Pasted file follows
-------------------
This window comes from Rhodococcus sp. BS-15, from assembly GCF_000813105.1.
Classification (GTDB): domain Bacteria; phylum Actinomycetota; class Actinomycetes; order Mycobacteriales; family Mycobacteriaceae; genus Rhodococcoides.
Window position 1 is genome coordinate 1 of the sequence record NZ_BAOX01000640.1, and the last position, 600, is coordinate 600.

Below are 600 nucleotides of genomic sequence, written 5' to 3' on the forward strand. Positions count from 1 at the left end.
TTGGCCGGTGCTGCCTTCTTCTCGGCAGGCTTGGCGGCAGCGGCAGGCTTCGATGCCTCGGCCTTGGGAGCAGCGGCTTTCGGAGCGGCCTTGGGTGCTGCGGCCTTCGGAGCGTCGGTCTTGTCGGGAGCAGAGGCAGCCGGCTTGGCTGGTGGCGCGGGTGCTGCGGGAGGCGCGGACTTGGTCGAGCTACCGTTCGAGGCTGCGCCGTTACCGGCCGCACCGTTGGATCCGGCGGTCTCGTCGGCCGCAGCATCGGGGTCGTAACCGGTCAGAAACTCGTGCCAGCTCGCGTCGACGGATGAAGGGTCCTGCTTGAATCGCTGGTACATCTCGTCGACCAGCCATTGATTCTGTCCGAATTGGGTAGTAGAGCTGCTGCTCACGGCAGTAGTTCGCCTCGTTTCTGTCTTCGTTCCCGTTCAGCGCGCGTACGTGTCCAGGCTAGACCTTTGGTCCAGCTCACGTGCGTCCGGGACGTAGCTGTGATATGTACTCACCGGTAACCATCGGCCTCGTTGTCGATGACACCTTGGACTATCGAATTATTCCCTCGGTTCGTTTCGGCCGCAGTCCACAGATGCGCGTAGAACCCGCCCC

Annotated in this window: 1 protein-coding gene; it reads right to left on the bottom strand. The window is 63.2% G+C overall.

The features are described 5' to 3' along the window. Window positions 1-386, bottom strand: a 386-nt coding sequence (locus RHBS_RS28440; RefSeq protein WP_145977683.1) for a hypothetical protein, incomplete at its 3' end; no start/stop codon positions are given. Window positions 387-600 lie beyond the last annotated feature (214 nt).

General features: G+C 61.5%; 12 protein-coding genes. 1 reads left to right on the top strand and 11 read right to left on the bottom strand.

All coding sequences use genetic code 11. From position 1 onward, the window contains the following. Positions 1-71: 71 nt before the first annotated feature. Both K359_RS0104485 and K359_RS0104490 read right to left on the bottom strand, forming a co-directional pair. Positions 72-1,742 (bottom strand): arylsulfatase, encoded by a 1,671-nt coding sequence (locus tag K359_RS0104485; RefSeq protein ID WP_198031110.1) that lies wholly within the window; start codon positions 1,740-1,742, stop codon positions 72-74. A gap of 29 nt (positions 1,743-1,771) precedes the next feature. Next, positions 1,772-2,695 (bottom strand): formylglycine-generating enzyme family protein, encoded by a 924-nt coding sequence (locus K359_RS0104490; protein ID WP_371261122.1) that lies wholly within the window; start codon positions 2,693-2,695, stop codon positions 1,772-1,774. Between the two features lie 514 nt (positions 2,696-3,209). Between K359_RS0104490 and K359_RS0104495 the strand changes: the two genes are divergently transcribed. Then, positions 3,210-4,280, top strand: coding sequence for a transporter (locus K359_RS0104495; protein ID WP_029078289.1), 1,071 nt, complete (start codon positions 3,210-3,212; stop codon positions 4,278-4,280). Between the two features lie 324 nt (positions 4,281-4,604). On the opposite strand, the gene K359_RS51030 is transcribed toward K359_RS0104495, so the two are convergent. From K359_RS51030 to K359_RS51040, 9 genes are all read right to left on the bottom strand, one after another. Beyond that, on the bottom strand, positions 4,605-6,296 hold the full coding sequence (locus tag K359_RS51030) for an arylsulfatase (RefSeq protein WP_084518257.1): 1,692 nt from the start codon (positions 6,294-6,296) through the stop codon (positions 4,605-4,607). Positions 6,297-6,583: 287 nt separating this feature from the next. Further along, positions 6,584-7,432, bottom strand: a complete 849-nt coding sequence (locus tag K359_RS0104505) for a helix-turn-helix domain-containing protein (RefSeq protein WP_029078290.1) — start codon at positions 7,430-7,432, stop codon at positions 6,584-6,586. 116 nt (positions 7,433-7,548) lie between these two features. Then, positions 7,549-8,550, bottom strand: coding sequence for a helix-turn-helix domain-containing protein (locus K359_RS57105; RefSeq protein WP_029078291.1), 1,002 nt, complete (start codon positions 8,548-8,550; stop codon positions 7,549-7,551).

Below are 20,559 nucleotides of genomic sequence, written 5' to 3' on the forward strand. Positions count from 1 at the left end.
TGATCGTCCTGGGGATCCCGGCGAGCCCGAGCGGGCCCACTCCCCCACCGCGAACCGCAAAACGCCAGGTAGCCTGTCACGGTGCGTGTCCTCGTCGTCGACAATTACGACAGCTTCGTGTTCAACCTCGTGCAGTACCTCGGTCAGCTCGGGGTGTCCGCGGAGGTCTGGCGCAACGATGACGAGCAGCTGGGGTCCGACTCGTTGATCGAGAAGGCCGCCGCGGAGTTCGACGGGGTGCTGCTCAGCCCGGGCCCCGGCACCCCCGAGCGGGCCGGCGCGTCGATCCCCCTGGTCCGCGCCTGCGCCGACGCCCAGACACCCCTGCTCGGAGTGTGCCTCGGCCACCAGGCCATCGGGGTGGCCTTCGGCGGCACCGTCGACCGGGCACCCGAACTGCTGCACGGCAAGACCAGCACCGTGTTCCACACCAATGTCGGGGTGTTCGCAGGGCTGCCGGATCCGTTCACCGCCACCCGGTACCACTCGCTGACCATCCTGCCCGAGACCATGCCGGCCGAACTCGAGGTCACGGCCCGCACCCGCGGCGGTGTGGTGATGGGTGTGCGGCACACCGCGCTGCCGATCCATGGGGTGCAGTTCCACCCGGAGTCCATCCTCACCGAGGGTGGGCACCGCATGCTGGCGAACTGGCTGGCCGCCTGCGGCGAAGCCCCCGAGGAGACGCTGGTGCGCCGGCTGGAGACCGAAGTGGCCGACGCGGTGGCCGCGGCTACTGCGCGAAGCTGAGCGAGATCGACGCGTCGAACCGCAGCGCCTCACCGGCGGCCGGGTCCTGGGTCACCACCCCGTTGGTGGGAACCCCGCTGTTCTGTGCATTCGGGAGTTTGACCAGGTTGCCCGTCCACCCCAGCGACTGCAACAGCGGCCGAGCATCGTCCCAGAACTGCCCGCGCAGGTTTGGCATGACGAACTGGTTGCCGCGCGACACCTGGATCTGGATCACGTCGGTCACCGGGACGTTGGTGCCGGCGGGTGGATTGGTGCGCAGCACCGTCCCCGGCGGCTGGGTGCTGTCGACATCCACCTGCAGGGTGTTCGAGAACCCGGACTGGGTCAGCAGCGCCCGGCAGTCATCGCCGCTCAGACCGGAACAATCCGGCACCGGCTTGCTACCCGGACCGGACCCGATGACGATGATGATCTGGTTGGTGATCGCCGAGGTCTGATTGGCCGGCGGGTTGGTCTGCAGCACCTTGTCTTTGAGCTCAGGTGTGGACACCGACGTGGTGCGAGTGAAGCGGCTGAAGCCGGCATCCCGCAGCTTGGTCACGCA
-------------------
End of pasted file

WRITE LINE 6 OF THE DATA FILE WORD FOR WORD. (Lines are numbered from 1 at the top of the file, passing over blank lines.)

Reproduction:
Annotated in this window: 1 protein-coding gene; it reads right to left on the bottom strand. The window is 63.2% G+C overall.